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Emergency Preparedness: Creating a Family Plan
Being prepared for an emergency can reduce fear, anxiety, and losses during an emergency. A key part is having a plan for what to do in case of an emergency. This plan should include how to communicate in an emergency, having items on-hand to cope with an emergency, and how to receive updates. The U.S. Department of Homeland Security has a great Family Emergency Plan document you can download at www.ready.gov, complete with clip and save cards for each family member to have. Once you determine your plan, be sure to communicate them to everyone that’s involved in your plan in advance.

1. Determine how to get in touch with each other
• Designate an emergency contact.
• Ask an out-of-state or out-of-town friend or relative to be a contact. It’s sometimes easier to call out-of-state if local service is disrupted.
• Gather and record the following phone numbers for each household member:
1. Cell phone number
2. Work/school/daycare phone number(s)
3. Friends home and cell phone numbers
• Program each emergency contact into your cell phone as “ICE” (in case of emergency) and then their name.
• Decide that each member will call or email the same person. Designate a call tree. For example, if Uncle Bob is not home, each person will contact Aunt Suzie instead.
• Be prepared to use a landline phone or a cell phone. If cell phones are not
working, you should try using a landline phone at a neighbor’s or friend’s house, or a public telephone.
• Post emergency numbers by all phones in the home.
• Each member of the family should keep a copy of the family’s contact numbers and meeting place(s) with them. The information can be kept in a backpack or wallet.
• Teach family members how to use text messaging, as they can often get around network disruptions when a phone call might not be able to get through.
• Teach all household members how and when to call 911 for emergency
assistance.
• Give prepaid phone cards to every member of the family and ensure they know when and how to use them.
• Talk to your children’s schools about their emergency preparedness plans and find out how they will communicate with you during an emergency.
• Discuss with your neighbors how you can work together and help each other if an emergency strikes.

2. Determine how to physically meet each other
• Designate a primary place to meet and then choose a backup location outside your neighborhood in case you can’t get home.
• Talk to your children’s schools about their emergency preparedness plans and find out how they will communicate with you during an emergency. Ask if they store adequate water, food, and other basic supplies. Also find out if they are prepared to “shelter-in-place” if need be, and where they plan to go if they must get away.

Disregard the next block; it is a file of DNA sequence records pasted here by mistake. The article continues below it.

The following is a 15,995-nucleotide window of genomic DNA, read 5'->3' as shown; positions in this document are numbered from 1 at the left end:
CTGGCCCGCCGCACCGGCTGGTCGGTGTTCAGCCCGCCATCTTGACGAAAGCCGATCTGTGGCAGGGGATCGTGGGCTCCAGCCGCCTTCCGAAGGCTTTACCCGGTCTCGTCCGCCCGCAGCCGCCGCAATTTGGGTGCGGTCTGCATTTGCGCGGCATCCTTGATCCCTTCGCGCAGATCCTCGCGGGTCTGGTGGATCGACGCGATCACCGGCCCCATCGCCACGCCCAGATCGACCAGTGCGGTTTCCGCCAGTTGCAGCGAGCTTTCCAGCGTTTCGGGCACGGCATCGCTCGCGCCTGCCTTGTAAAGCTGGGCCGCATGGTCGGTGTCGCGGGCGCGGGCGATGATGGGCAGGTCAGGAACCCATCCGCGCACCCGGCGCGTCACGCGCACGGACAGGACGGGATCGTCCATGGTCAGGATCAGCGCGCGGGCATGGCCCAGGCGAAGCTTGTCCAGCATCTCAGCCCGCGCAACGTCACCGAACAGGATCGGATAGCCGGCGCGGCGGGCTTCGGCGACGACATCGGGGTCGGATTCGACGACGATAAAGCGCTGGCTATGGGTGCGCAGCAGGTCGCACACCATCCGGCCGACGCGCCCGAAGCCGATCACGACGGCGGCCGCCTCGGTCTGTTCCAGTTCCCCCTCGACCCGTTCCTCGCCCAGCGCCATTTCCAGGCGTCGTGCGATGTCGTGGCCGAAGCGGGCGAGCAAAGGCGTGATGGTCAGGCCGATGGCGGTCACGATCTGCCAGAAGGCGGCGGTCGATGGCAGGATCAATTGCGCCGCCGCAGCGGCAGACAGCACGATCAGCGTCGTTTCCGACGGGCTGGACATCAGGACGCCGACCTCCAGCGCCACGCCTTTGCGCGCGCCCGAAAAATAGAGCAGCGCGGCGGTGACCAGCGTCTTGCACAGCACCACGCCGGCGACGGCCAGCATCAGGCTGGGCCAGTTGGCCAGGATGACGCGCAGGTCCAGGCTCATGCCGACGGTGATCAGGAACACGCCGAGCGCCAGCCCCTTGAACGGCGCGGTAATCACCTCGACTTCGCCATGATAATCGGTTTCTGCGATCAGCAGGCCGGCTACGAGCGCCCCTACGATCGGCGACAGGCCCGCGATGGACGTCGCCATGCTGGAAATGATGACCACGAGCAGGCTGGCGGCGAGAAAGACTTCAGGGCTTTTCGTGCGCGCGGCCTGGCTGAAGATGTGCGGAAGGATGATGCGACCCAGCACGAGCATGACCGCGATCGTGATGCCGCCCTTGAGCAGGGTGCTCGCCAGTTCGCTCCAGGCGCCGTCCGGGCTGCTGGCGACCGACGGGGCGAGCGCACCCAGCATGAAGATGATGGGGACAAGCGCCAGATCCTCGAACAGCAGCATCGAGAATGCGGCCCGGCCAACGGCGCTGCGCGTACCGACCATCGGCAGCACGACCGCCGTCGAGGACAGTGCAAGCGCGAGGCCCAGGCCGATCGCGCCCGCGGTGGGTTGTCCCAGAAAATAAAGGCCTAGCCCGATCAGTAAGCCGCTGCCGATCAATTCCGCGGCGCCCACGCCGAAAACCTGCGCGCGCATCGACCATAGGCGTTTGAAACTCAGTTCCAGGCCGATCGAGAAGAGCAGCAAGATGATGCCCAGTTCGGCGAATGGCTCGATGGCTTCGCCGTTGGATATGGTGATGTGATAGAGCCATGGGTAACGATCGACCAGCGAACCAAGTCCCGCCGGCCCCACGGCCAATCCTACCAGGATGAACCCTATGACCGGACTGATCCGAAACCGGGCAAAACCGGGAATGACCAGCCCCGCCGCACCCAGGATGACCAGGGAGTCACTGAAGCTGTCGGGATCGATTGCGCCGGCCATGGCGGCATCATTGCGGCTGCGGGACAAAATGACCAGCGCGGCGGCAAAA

• Authorize someone nearby to pick up your children from school in case you are unable to do so yourself during or after an emergency.
• Write down what to do if your child’s school or your workplace closes; review with each household member.
• Make back-up plans for children in case they are home and you can’t get home in an emergency.

3. Know how to be educated about emergencies
• Subscribe to alert services. Instant text alerts or emails will then let you know of bad weather, road closings, local emergencies, etc.
• Discuss with your neighbors how you can work together and help each other if an emergency strikes. For example, find out if anyone has specialized equipment like a power generator, or expertise such as medical knowledge, that might help in a crisis.

<>4. Determine what to do regarding your pet(s)
• Make sure items for your pet(s) are included in your emergency supply kit.
• Determine what you’ll do with your pets if you must evacuate and can’t take
them with you and keep in mind you may not be able to take them to a shelter.

5. Create an emergency supply kit.
• Have an emergency supplies kit put together and ready. To know what to include in this kit, see the link on this site titled “Emergency Preparedness: Emergency Supply Kit”
• Make sure everyone knows where the emergency supplies kit and that it is accessible to everyone.

6. Identify any special needs, especially if you live alone or need assistance.
• Take the following steps if you live alone or need assistance:
1. Establish a personal support network made up of individuals who will check with you in an emergency.
2. You and your personal support network should notify each other when you are going out of town and when you will return.
3. Make sure your emergency supplies kit and any equipment you need such as a wheelchair, cane, or walker has an ID tag.

7. Create an evacuation plan.
Depending on your circumstances or the nature of the emergency, you may need to stay put or evacuate. You should understand and plan for both possibilities. If you are specifically told to evacuate or seek medical treatment, do so immediately.
• Plan places where your family will meet, both within and outside of your immediate neighborhood.
• If you have a car, keep a half tank of gas in it at all times in case you need to evacuate.
• If you do not have a car, plan how you will leave if you have to.
• Take your emergency supply kit unless you have reason to believe it has been contaminated.
• Lock the door behind you.
• Take your pets with you, but understand that only service animals may be permitted in public shelters.
• Call or email the “out-of-state” contact in the family communications plan.
• Tell your “out-of-state” contact where you are going.
• If there is damage to your home and you are instructed to do so, shut off water, gas, and electricity before leaving.
• Leave a note telling others when you left and where you are going.
• Check with neighbors who may need a ride.


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